document prepared for GE Workgroup website by H. Marcuse, 10/26/03; official pdf version
Date: May 6, 2002

To: Richard Watts, Chair
UCSB Academic Senate

From: Academic Senate Task Force on General Education
Muriel Zimmerman, Chair

RE: General Education Task Force Recommendation

In the attached report, we present the results of two and one-half years of work. We have reviewed the current General Education requirements, studied GE programs in comparable universities, and consulted widely. We released a draft report on June 11, 2001 (link) and participated in an specially-convened Senate forum on General Education on October 16, 2001. Over the ten months during which our draft report was available for campus review on the Senate Web site, we received significant feedback from a wide range of faculty members, departments, and committees.

In what follows, we summarize the results of our deliberations and recommend a revised curriculum and a new plan for GE governance. The report is stronger for the important suggestions we received, and it varies significantly from the first version we circulated. We urge that all members of the campus community, including those who made themselves fully acquainted with the draft report, be given an opportunity to read this final report.

Our committee has had representative membership from the three undergraduate colleges (L&S, Engineering, Creative Studies) as well as knowledgeable and articulate students. Our consultants have included V. Johns, D. Estrada, F. Cordova, A. Wyner, J. Sonstelie, B. Huff, D. Marshall, T. Lee, E. Zimmerman, S. Velasco, S. Forester, L. Roberts (for WASC), L. Lytle, UCLA Provost B. Copenhaver, UCLA Vice Provost J. Smith, and Bard President L. Botstein. S. Velasco from UCSB Budget and Planning provided reports about GE enrollments at several stages of our work. We appreciate the support we have received from the Academic Senate Office. The assistance of Debra Blake and Claudia Chapman has been invaluable.

The Task Force expects that this report will be discussed at a special meeting of the Faculty Legislature on May 30, 2002, and submitted to a vote of the entire faculty as well as of the Legislature.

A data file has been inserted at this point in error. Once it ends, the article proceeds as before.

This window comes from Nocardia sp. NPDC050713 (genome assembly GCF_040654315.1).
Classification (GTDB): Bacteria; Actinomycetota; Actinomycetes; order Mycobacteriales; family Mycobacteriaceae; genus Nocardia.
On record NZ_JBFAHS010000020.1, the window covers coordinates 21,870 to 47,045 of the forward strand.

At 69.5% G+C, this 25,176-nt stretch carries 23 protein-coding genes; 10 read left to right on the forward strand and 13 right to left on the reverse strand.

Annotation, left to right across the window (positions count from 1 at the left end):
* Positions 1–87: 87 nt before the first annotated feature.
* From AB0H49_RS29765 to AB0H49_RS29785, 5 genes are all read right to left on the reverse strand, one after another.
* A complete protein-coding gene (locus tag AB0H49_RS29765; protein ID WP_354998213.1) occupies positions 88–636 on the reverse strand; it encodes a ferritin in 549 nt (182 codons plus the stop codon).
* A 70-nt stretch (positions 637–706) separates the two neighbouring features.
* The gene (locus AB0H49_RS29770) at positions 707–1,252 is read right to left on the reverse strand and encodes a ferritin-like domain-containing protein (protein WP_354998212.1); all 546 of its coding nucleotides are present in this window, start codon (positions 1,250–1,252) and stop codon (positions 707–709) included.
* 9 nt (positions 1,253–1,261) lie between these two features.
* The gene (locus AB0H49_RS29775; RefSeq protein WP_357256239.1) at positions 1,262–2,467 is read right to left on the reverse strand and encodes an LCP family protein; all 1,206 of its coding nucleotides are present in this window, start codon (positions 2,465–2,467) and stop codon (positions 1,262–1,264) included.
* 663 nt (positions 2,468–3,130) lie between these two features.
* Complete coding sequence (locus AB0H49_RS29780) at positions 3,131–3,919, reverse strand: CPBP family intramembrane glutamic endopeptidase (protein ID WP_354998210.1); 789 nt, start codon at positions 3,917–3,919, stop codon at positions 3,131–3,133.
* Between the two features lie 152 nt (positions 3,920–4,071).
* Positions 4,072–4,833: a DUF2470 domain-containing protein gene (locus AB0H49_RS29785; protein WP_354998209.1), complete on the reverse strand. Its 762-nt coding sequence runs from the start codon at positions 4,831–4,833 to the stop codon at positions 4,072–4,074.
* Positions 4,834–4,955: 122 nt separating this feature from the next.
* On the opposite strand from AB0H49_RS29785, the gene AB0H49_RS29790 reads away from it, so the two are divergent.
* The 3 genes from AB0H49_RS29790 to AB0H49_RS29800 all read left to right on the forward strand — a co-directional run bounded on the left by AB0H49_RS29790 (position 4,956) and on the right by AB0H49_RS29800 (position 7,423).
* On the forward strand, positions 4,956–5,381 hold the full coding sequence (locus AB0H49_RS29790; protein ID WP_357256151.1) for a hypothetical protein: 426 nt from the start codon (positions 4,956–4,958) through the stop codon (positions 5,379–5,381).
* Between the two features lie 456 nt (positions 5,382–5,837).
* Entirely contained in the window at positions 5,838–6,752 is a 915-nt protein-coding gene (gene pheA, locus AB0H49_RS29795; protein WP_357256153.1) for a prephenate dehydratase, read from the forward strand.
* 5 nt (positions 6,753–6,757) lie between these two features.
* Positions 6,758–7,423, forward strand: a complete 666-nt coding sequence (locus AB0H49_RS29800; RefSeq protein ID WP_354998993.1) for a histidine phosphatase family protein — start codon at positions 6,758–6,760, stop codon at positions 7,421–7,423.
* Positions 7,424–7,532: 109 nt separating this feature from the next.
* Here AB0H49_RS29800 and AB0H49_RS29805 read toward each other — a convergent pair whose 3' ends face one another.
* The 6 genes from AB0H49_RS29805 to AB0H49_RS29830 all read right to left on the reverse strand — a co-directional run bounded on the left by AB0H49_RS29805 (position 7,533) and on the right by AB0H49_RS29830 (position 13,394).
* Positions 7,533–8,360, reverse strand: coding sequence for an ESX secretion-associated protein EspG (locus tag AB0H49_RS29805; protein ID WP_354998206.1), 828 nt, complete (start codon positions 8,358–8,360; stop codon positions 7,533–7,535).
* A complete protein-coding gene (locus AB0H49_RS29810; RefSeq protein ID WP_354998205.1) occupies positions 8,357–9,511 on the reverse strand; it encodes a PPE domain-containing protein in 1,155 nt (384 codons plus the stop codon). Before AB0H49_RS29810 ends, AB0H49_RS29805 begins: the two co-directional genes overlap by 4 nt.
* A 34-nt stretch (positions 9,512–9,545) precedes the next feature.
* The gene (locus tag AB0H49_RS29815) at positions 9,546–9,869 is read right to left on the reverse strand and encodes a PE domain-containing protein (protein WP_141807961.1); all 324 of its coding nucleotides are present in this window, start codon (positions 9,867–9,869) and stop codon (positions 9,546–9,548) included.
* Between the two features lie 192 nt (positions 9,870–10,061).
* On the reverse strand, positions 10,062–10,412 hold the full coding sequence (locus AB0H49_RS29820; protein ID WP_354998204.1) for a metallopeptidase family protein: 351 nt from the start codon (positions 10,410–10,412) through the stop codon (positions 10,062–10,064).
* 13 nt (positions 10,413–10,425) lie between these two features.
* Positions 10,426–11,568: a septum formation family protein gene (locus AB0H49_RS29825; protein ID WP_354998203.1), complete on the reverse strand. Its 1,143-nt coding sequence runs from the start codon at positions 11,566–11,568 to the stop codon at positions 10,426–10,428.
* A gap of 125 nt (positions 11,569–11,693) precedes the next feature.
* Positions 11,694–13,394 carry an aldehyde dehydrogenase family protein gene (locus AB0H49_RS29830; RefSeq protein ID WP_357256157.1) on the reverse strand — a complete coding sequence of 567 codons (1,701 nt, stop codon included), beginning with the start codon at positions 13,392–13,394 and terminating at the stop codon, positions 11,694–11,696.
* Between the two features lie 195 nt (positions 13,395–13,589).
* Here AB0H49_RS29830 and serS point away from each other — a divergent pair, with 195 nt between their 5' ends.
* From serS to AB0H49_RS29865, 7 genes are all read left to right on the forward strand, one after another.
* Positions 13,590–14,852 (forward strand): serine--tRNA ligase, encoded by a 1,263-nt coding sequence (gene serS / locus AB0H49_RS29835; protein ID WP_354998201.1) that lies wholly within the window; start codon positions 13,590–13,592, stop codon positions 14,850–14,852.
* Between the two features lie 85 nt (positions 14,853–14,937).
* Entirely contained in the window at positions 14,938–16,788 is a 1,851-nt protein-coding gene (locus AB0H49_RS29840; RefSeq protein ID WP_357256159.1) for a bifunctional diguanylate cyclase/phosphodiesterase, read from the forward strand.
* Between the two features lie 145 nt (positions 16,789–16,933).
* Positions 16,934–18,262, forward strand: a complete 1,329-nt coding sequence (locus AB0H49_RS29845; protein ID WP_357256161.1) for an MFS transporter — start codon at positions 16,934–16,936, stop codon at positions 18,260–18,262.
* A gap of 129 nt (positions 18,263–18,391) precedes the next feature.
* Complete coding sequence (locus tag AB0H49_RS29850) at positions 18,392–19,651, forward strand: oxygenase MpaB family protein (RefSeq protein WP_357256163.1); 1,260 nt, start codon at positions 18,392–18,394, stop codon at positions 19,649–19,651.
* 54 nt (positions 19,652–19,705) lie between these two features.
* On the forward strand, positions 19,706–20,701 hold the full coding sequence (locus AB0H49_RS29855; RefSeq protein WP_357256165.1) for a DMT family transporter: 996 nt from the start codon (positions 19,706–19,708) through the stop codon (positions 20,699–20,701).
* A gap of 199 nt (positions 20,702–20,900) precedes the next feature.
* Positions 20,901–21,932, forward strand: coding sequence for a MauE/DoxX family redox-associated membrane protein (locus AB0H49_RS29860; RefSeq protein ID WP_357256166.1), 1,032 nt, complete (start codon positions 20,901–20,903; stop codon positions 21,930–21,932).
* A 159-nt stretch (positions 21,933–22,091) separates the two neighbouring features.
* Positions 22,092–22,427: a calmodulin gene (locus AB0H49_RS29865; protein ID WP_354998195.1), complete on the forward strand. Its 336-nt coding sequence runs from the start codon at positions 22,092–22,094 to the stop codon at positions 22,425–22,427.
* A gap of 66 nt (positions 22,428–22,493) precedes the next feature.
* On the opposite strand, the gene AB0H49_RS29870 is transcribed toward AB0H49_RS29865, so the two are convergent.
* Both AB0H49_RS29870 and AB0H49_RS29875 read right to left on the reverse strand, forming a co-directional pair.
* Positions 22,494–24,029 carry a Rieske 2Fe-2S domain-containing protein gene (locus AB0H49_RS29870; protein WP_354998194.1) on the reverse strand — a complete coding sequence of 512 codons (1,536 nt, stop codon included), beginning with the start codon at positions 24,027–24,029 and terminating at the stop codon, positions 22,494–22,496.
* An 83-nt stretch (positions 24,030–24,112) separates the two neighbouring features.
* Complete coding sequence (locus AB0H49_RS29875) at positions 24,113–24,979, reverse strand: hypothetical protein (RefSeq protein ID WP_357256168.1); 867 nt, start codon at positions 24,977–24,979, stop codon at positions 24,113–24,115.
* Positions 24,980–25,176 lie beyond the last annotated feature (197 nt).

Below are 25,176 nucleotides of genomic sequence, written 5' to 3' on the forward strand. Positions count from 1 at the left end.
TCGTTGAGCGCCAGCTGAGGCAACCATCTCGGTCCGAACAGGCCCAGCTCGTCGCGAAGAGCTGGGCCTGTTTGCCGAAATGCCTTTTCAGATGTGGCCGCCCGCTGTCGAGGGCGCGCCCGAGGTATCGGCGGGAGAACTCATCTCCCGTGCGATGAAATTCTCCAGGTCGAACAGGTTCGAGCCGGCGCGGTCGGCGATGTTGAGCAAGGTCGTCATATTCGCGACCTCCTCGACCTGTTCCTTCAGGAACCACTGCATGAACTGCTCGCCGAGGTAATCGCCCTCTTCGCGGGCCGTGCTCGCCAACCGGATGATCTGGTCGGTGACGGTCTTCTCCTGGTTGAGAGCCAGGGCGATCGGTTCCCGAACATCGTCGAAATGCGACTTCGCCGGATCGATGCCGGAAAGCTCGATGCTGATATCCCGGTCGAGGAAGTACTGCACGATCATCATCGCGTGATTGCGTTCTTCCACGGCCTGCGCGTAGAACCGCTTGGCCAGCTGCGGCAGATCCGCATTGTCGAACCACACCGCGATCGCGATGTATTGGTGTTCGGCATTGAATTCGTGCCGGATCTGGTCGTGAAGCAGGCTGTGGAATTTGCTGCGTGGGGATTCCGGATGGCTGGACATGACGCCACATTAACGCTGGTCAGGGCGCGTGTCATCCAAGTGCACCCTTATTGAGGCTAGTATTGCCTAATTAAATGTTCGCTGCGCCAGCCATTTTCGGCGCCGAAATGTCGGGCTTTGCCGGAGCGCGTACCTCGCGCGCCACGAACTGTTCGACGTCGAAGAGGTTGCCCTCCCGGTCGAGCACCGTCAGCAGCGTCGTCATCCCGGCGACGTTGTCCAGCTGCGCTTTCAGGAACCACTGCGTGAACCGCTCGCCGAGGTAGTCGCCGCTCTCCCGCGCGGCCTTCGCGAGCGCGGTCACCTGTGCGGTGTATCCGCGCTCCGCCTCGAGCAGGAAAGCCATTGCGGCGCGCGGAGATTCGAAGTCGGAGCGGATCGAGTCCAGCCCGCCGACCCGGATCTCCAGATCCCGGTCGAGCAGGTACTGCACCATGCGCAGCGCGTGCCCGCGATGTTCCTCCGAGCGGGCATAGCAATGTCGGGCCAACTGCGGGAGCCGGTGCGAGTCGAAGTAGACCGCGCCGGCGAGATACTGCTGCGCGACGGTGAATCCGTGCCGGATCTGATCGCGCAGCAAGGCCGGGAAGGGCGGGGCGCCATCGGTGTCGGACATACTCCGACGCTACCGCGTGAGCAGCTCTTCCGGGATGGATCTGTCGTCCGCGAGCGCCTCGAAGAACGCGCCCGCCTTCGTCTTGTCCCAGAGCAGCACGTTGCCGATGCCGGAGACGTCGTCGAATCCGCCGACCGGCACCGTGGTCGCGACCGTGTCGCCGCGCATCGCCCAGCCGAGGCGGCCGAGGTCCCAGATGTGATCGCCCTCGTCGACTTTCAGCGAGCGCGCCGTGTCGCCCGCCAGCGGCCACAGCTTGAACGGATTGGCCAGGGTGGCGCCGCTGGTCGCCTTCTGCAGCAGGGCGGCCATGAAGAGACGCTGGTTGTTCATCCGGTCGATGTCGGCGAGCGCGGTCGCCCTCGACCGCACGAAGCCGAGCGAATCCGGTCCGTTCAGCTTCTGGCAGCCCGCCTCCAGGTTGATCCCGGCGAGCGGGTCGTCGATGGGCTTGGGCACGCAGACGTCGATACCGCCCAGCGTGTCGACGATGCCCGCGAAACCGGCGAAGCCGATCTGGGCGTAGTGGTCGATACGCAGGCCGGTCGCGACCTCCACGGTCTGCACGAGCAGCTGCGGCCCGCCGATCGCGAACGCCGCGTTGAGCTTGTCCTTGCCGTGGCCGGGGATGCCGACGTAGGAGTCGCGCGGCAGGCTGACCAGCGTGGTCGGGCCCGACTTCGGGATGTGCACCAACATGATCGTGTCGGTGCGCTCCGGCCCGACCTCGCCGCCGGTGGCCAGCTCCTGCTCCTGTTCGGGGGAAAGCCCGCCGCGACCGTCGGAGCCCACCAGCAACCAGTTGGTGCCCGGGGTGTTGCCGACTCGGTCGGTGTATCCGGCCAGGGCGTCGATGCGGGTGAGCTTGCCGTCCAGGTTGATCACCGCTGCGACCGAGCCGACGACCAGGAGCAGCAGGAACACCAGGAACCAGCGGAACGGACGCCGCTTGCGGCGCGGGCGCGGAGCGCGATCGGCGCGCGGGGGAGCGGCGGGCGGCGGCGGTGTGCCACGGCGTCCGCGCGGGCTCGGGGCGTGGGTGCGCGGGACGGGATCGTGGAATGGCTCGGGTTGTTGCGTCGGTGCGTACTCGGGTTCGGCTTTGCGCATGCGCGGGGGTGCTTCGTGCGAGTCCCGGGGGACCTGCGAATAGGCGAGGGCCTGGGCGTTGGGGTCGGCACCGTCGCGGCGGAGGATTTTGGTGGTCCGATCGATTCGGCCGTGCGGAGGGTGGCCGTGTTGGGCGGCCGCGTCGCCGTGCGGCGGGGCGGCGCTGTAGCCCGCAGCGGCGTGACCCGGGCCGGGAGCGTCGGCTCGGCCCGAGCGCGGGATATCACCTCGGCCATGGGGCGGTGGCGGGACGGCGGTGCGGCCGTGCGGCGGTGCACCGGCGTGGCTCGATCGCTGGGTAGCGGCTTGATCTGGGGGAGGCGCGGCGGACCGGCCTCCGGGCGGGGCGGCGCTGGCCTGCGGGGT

Attachment: General Education Task Force Recommendation

General Education Task Force
Recommendation Report
May 6, 2002


  1. SUMMARY (jump)
  3. FINDINGS (jump)(goals)



  1. Table Comparing Present GE Requirements with Task Force Proposal (jump)
  2. Charge to the General Education Task Force (separate document)

1.0 SUMMARY (back to table of contents)

In the report that follows, the General Education Task Force presents the findings of an extended period of study of the present General Education requirements at UCSB and recommends revisions to the present General Education Program. The academic program we recommend is designed for students pursuing all bachelor’s degrees in the College of Letters and Science: the B.A. and also the B.S., B.F.A., and B.M. degrees. For B.A. students, the revision reduces by three the current number of courses presently required to satisfy the GE requirement (one course reduction in Areas C, D, E). For B.S., B.F.A., and B.M. degrees, the current number of courses required to satisfy the GE requirement is raised by one, with a flexibility option available (see Section 5.2 following). Our recommendation eliminates the option of satisfying the Core by means of Advanced Placement credit, and it provides somewhat altered area and special topic definitions. The reductions in requirements for the B.A. degree are predicated on the GE courses actually fulfilling the functions that are designated for them in the proposal. We believe that the GE program is a valuable common intellectual experience of all UCSB students, whatever their major: the GE program has a crucial role in helping students to become broadly educated, and GE courses help students to acquire needed communication, language, and quantitative skills.

We agree that the existing GE program has numerous intellectual strengths; the following recommendation is based largely on modifications of the academic design of the present program. Many of the problems we identify have come from the proliferation of courses and absence of an effective governance structure. The revised requirement assumes the establishment of a new General Education governance structure to provide meaningful academic planning and ongoing programmatic development and review.